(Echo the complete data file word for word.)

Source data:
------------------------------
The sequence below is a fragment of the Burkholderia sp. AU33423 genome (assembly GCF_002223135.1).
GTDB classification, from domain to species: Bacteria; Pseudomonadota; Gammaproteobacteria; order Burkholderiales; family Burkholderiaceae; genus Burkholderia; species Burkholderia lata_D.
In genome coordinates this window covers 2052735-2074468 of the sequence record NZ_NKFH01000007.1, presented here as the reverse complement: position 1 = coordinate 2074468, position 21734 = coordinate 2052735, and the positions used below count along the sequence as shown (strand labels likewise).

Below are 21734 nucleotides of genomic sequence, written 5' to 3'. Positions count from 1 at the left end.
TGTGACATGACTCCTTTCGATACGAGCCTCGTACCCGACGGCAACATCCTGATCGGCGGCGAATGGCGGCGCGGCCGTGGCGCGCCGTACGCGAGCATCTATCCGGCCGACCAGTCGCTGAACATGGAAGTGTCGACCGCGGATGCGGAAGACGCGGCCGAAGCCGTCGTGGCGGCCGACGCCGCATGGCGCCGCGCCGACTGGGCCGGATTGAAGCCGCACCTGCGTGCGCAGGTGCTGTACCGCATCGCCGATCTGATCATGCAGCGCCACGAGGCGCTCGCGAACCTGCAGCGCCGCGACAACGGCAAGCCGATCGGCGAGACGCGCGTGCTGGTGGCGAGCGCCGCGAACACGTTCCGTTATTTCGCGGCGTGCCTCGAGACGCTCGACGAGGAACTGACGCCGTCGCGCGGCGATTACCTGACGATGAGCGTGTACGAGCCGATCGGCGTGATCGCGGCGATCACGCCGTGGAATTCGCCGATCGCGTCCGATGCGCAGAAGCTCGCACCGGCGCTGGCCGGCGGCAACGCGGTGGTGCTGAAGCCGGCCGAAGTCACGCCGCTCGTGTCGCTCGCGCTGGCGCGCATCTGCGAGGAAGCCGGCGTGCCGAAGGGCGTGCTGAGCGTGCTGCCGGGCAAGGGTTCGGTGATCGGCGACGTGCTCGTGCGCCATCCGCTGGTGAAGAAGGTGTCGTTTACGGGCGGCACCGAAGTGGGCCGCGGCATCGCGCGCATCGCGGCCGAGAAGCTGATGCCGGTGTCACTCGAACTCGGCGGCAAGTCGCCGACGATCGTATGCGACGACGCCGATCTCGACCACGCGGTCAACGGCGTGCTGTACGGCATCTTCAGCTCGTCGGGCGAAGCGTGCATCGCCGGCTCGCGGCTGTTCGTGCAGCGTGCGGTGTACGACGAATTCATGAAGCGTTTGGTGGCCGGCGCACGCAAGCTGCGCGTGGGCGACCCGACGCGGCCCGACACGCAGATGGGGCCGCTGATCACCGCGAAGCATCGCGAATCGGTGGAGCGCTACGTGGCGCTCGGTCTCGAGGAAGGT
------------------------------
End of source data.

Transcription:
The sequence below is a fragment of the Burkholderia sp. AU33423 genome (assembly GCF_002223135.1).
GTDB classification, from domain to species: Bacteria; Pseudomonadota; Gammaproteobacteria; order Burkholderiales; family Burkholderiaceae; genus Burkholderia; species Burkholderia lata_D.
In genome coordinates this window covers 2052735-2074468 of the sequence record NZ_NKFH01000007.1, presented here as the reverse complement: position 1 = coordinate 2074468, position 21734 = coordinate 2052735, and the positions used below count along the sequence as shown (strand labels likewise).

Below are 21734 nucleotides of genomic sequence, written 5' to 3'. Positions count from 1 at the left end.
TGTGACATGACTCCTTTCGATACGAGCCTCGTACCCGACGGCAACATCCTGATCGGCGGCGAATGGCGGCGCGGCCGTGGCGCGCCGTACGCGAGCATCTATCCGGCCGACCAGTCGCTGAACATGGAAGTGTCGACCGCGGATGCGGAAGACGCGGCCGAAGCCGTCGTGGCGGCCGACGCCGCATGGCGCCGCGCCGACTGGGCCGGATTGAAGCCGCACCTGCGTGCGCAGGTGCTGTACCGCATCGCCGATCTGATCATGCAGCGCCACGAGGCGCTCGCGAACCTGCAGCGCCGCGACAACGGCAAGCCGATCGGCGAGACGCGCGTGCTGGTGGCGAGCGCCGCGAACACGTTCCGTTATTTCGCGGCGTGCCTCGAGACGCTCGACGAGGAACTGACGCCGTCGCGCGGCGATTACCTGACGATGAGCGTGTACGAGCCGATCGGCGTGATCGCGGCGATCACGCCGTGGAATTCGCCGATCGCGTCCGATGCGCAGAAGCTCGCACCGGCGCTGGCCGGCGGCAACGCGGTGGTGCTGAAGCCGGCCGAAGTCACGCCGCTCGTGTCGCTCGCGCTGGCGCGCATCTGCGAGGAAGCCGGCGTGCCGAAGGGCGTGCTGAGCGTGCTGCCGGGCAAGGGTTCGGTGATCGGCGACGTGCTCGTGCGCCATCCGCTGGTGAAGAAGGTGTCGTTTACGGGCGGCACCGAAGTGGGCCGCGGCATCGCGCGCATCGCGGCCGAGAAGCTGATGCCGGTGTCACTCGAACTCGGCGGCAAGTCGCCGACGATCGTATGCGACGACGCCGATCTCGACCACGCGGTCAACGGCGTGCTGTACGGCATCTTCAGCTCGTCGGGCGAAGCGTGCATCGCCGGCTCGCGGCTGTTCGTGCAGCGTGCGGTGTACGACGAATTCATGAAGCGTTTGGTGGCCGGCGCACGCAAGCTGCGCGTGGGCGACCCGACGCGGCCCGACACGCAGATGGGGCCGCTGATCACCGCGAAGCATCGCGAATCGGTGGAGCGCTACGTGGCGCTCGGTCTCGAGGAAGGT